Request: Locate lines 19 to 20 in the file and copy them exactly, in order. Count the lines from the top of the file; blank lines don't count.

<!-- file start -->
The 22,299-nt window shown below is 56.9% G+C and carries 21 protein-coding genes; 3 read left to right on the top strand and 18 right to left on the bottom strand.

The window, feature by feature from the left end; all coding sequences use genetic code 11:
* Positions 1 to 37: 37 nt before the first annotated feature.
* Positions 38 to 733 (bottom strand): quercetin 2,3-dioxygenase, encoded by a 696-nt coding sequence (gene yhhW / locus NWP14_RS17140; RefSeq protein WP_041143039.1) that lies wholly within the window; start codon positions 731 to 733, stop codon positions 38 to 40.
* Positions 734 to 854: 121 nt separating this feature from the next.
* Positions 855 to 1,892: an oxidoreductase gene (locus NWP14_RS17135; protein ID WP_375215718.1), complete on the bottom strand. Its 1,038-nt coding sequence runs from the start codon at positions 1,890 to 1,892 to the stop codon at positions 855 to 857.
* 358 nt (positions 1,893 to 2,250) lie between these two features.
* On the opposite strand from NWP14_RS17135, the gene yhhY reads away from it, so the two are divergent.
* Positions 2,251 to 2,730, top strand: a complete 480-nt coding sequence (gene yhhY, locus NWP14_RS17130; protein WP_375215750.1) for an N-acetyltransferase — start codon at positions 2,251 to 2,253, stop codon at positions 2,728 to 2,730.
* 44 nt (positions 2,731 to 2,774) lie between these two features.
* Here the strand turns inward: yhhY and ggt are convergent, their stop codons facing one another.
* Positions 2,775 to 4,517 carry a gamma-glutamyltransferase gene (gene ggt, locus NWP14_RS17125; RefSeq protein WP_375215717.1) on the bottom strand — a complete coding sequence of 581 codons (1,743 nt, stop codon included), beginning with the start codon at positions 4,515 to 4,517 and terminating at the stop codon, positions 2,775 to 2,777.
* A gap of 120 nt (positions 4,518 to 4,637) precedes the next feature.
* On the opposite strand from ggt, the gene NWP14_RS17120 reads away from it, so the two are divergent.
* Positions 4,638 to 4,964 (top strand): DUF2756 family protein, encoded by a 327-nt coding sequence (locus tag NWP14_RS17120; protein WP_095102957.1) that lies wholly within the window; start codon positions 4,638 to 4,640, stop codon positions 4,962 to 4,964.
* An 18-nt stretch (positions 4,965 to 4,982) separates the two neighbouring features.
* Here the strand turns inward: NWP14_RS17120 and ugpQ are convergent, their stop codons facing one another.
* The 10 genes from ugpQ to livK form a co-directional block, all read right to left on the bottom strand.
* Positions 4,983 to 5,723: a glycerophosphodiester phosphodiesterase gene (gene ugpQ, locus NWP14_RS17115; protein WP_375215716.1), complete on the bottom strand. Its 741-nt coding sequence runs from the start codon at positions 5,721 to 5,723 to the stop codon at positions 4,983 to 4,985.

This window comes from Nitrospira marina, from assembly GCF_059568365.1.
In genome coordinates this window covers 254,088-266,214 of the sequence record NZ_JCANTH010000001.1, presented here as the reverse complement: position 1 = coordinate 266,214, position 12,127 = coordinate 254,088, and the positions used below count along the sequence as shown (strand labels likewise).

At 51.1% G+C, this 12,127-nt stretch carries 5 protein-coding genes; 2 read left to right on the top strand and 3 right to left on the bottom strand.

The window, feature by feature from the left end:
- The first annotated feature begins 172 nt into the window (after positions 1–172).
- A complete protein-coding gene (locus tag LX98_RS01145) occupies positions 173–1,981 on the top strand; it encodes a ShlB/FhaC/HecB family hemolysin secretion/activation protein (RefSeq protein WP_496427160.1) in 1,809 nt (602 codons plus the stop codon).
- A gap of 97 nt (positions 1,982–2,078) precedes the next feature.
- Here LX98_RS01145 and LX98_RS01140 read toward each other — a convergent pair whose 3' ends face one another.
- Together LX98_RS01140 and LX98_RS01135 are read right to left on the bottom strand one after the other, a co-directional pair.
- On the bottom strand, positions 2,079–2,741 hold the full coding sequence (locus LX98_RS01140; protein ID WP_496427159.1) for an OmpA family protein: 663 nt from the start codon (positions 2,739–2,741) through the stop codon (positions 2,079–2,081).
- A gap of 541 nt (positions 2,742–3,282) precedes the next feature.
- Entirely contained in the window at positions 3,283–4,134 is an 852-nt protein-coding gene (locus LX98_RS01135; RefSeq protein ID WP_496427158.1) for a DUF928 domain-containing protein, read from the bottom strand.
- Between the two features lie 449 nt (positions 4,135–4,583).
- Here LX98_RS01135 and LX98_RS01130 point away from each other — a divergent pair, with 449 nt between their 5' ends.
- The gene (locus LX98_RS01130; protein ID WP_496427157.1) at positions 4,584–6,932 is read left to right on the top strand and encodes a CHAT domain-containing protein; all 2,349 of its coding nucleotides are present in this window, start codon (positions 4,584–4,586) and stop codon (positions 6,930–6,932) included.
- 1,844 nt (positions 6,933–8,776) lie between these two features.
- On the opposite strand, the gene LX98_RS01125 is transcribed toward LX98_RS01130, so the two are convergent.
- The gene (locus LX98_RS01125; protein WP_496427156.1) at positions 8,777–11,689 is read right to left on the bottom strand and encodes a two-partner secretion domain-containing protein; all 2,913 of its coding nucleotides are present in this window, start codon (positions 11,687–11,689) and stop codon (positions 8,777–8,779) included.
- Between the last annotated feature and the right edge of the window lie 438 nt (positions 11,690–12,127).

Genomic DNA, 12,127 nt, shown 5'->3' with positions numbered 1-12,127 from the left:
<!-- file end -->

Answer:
* Positions 4,983 to 5,723: a glycerophosphodiester phosphodiesterase gene (gene ugpQ, locus NWP14_RS17115; protein WP_375215716.1), complete on the bottom strand. Its 741-nt coding sequence runs from the start codon at positions 5,721 to 5,723 to the stop codon at positions 4,983 to 4,985.

This window comes from Nitrospira marina, from assembly GCF_059568365.1.